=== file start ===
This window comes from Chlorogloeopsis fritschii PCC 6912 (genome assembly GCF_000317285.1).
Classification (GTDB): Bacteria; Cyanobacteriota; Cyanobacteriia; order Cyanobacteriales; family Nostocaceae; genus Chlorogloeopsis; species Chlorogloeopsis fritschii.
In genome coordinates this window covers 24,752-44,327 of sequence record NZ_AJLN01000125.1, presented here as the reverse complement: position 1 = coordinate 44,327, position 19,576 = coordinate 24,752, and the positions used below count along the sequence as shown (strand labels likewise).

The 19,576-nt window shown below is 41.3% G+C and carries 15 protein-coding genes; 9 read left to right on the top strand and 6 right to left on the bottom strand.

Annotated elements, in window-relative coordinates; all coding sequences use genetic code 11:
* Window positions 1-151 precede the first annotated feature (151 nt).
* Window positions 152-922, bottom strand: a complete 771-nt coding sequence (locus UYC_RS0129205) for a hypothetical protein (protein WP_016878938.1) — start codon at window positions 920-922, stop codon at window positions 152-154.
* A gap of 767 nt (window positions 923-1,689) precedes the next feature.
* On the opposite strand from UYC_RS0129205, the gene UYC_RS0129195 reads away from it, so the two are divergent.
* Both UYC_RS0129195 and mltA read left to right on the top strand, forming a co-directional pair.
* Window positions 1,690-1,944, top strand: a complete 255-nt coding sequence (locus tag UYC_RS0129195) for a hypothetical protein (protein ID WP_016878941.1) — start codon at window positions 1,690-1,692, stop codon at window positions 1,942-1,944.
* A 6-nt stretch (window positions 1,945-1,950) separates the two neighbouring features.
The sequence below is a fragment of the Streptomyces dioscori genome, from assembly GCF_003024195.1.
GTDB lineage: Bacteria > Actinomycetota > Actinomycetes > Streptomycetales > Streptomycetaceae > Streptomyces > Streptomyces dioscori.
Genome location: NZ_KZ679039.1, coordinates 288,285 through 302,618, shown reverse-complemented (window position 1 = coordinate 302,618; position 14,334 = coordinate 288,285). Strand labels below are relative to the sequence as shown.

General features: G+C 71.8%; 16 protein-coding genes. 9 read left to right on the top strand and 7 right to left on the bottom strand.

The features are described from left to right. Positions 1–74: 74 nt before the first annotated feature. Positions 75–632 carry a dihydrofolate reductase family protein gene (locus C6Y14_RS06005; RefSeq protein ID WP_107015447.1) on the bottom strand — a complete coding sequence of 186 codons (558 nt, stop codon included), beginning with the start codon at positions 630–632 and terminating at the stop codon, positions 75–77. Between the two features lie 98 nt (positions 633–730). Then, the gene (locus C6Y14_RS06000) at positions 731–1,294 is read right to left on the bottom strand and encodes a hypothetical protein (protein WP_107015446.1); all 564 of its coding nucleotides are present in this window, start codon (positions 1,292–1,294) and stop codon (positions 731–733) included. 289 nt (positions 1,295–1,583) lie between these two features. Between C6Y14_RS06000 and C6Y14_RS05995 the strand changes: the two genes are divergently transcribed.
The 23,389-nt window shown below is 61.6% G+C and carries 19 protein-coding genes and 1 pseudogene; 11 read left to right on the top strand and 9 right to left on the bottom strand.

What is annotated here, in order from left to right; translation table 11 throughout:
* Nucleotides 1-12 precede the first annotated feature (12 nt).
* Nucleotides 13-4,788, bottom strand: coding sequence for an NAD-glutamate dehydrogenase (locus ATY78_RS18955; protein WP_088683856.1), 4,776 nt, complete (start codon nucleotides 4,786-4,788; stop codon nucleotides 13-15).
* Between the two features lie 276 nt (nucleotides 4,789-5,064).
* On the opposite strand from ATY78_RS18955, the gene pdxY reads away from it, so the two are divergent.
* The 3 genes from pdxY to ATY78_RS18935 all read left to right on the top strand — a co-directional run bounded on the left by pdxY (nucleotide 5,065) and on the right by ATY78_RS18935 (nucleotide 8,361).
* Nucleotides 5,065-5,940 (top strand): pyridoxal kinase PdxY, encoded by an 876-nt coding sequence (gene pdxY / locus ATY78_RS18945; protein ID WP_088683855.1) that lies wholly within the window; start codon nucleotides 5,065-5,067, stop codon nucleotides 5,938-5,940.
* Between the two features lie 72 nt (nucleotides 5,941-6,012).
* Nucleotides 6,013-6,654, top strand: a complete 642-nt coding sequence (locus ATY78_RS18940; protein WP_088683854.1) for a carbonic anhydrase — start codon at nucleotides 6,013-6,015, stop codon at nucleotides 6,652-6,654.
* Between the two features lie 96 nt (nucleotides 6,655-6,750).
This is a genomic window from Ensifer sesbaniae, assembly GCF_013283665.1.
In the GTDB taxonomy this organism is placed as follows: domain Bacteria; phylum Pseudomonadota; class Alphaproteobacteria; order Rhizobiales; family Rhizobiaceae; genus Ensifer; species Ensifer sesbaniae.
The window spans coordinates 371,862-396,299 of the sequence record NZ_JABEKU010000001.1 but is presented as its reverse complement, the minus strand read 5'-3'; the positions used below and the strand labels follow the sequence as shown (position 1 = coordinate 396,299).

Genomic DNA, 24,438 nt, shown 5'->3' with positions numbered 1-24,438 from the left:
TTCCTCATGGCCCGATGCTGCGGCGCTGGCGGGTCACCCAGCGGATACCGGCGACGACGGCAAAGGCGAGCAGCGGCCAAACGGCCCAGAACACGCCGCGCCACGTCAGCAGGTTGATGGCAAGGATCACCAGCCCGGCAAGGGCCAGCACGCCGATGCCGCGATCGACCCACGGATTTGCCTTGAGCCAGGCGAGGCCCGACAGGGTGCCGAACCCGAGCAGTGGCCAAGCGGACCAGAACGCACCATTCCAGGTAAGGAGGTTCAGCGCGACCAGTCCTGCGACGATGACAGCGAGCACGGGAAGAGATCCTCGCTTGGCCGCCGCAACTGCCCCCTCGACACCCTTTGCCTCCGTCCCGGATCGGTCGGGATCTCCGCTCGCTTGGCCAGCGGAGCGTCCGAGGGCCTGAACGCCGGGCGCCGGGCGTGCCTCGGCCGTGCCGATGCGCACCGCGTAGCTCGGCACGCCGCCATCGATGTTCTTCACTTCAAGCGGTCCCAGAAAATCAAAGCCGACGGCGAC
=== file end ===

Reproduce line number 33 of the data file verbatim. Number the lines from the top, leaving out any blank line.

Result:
TTCCTCATGGCCCGATGCTGCGGCGCTGGCGGGTCACCCAGCGGATACCGGCGACGACGGCAAAGGCGAGCAGCGGCCAAACGGCCCAGAACACGCCGCGCCACGTCAGCAGGTTGATGGCAAGGATCACCAGCCCGGCAAGGGCCAGCACGCCGATGCCGCGATCGACCCACGGATTTGCCTTGAGCCAGGCGAGGCCCGACAGGGTGCCGAACCCGAGCAGTGGCCAAGCGGACCAGAACGCACCATTCCAGGTAAGGAGGTTCAGCGCGACCAGTCCTGCGACGATGACAGCGAGCACGGGAAGAGATCCTCGCTTGGCCGCCGCAACTGCCCCCTCGACACCCTTTGCCTCCGTCCCGGATCGGTCGGGATCTCCGCTCGCTTGGCCAGCGGAGCGTCCGAGGGCCTGAACGCCGGGCGCCGGGCGTGCCTCGGCCGTGCCGATGCGCACCGCGTAGCTCGGCACGCCGCCATCGATGTTCTTCACTTCAAGCGGTCCCAGAAAATCAAAGCCGACGGCGAC